3. In the open source world, collaboration is a key principle. How can collaboration and competition can co-exist? Doesn't competition beat the collaboration out of people?
Collaboration and competition may seem like opposites, but they are really not. In team-based competitions ad-hoc groups form and collaborate with one another. Look at the Netflix Prize, high ranking teams pooled together their talents and merged into one larger team to win the prize. Competition is the glue that brings people together, sorts out the duds from the studs, and provides the impetus to focus on common goals.
"A prize is an 'Arthurian romance' that makes people feel that they can participate in the quest for a solution." - Geoffrey Moore, author of Crossing the Chasm.
4. Recently, in the DARPA balloon challenge, the winning team used social media applications like Facebook and Twitter to find 10 balloons hidden across the US in less than 9 hours. Does this set a new bar for collaborative competition speed? If we can find 10 balloons in 9 hours, how long should it take to solve world hunger?
The winning team for the DARPA challenge performed an amazing feat. The challenge itself was well structured and specific enough that it directed participants' energies to use technology and social networks to find a solution. It's critical to ask specific questions. When we ask open-ended questions we will get open-ended answers. The question can be framed to have lane markers yet still produce creative solutions. I remember reading a book by 37signals and one of the chapters was entitled Embrace Constraints and the author wrote "constraints drive innovation."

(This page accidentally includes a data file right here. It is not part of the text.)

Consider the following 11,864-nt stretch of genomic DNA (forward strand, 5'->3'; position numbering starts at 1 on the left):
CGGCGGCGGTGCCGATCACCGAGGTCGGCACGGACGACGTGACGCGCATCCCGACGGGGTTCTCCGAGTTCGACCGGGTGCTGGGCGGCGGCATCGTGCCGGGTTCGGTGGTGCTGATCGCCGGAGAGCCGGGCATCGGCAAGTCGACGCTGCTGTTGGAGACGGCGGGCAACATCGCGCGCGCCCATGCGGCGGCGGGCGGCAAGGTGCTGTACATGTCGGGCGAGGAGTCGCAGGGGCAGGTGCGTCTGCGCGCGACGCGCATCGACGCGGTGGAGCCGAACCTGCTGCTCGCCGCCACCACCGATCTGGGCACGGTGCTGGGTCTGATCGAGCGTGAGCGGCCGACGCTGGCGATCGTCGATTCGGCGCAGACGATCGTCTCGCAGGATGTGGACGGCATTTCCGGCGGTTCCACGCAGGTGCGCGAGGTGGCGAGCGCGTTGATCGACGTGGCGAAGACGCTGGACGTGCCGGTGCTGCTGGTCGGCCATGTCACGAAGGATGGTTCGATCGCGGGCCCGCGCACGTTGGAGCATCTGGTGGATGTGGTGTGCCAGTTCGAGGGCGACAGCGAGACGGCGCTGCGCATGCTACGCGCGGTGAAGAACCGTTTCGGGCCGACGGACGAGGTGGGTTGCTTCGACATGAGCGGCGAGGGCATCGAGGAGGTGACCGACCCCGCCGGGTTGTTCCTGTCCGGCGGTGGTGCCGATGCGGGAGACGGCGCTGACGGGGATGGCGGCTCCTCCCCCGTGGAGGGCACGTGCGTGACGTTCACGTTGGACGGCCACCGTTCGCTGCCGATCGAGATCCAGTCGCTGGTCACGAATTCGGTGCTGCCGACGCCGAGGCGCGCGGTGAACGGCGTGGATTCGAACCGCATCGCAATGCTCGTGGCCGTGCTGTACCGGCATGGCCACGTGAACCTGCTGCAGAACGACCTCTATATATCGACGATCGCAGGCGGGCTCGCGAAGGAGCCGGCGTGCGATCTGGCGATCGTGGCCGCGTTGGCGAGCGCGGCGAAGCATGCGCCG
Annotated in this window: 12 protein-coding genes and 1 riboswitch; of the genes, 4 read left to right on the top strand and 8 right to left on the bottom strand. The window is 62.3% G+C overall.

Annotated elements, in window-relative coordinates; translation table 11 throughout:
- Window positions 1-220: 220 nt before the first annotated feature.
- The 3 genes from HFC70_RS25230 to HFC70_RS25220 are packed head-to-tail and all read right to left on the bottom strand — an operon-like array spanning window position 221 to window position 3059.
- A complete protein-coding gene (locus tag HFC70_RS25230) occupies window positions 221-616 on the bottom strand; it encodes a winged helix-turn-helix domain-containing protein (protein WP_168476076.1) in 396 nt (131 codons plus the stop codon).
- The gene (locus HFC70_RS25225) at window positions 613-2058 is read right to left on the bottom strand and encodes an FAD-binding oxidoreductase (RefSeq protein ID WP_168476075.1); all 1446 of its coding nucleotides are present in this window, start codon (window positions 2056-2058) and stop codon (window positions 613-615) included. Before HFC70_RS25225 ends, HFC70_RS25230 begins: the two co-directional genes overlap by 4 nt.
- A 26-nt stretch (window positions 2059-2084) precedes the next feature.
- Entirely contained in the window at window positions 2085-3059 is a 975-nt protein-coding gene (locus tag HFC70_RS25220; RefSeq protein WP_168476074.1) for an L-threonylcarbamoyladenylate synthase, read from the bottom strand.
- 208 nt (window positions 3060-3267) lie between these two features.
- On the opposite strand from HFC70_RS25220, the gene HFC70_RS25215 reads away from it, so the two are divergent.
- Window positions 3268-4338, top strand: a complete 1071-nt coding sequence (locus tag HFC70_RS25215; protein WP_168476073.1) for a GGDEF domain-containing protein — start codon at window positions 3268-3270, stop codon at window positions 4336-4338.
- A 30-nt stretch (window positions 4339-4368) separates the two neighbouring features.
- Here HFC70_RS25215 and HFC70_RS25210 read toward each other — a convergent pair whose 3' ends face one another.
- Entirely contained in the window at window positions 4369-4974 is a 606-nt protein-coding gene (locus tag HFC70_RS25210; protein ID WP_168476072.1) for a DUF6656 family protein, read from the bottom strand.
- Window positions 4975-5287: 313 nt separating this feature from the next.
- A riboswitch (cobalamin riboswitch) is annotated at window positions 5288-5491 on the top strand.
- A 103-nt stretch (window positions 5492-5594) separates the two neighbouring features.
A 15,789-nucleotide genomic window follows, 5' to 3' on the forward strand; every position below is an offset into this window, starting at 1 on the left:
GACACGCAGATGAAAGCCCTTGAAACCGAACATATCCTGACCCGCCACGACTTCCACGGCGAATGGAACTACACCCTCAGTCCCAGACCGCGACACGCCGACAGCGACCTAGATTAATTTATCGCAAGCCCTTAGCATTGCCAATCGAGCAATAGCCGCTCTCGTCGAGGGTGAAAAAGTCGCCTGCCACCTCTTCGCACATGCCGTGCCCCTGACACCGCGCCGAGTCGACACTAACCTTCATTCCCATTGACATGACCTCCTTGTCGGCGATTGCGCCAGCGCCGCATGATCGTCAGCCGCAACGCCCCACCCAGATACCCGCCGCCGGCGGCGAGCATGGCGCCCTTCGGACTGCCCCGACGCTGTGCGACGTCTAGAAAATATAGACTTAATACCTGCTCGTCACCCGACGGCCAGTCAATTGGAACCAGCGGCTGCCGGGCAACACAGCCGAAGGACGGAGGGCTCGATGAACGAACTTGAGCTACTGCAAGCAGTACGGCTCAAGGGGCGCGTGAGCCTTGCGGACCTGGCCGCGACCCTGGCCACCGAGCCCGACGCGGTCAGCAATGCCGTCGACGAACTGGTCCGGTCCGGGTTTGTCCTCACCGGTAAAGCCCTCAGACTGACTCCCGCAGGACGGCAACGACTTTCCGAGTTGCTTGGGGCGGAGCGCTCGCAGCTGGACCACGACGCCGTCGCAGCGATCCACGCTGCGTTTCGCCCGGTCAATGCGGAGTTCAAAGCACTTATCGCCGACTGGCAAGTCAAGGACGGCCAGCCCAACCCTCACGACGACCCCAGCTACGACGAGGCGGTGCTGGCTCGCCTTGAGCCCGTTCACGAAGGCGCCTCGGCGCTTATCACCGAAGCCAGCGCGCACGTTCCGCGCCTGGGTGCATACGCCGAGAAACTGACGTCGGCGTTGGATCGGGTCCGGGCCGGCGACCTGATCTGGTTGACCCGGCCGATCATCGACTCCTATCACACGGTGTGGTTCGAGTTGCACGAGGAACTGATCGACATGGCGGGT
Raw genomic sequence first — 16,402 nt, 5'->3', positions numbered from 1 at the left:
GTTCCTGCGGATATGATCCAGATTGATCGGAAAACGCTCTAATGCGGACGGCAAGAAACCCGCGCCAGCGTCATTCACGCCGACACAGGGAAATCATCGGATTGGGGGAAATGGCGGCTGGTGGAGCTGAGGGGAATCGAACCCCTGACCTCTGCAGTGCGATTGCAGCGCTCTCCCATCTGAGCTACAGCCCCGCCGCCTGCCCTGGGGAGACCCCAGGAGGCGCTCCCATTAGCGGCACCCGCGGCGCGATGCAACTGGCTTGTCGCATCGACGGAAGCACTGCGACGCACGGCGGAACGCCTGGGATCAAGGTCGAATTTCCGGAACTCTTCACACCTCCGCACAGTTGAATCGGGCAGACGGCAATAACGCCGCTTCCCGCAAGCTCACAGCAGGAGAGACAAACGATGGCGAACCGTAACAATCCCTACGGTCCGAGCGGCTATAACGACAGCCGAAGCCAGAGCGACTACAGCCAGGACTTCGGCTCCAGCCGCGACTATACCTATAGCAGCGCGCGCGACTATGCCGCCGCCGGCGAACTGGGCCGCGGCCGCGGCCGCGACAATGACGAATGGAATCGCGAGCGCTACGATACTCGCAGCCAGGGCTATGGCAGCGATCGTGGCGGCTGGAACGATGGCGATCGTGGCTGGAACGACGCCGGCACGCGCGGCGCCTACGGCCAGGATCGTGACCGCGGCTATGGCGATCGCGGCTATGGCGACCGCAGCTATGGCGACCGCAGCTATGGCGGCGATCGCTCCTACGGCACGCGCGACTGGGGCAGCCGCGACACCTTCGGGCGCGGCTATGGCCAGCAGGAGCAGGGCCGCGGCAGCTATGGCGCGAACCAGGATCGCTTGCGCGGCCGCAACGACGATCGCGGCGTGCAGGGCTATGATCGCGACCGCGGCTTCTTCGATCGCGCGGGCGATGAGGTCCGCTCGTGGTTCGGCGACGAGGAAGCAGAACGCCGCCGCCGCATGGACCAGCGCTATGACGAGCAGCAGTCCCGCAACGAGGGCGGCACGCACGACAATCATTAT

So in order to accelerate the solution of world hunger or other social problems we need to learn to ask the right questions and efficiently direct participants' time, money and resources to accelerate breakthroughs for the benefit of humanity.
5. What is the most important competition you have hosted so far? To you, I mean.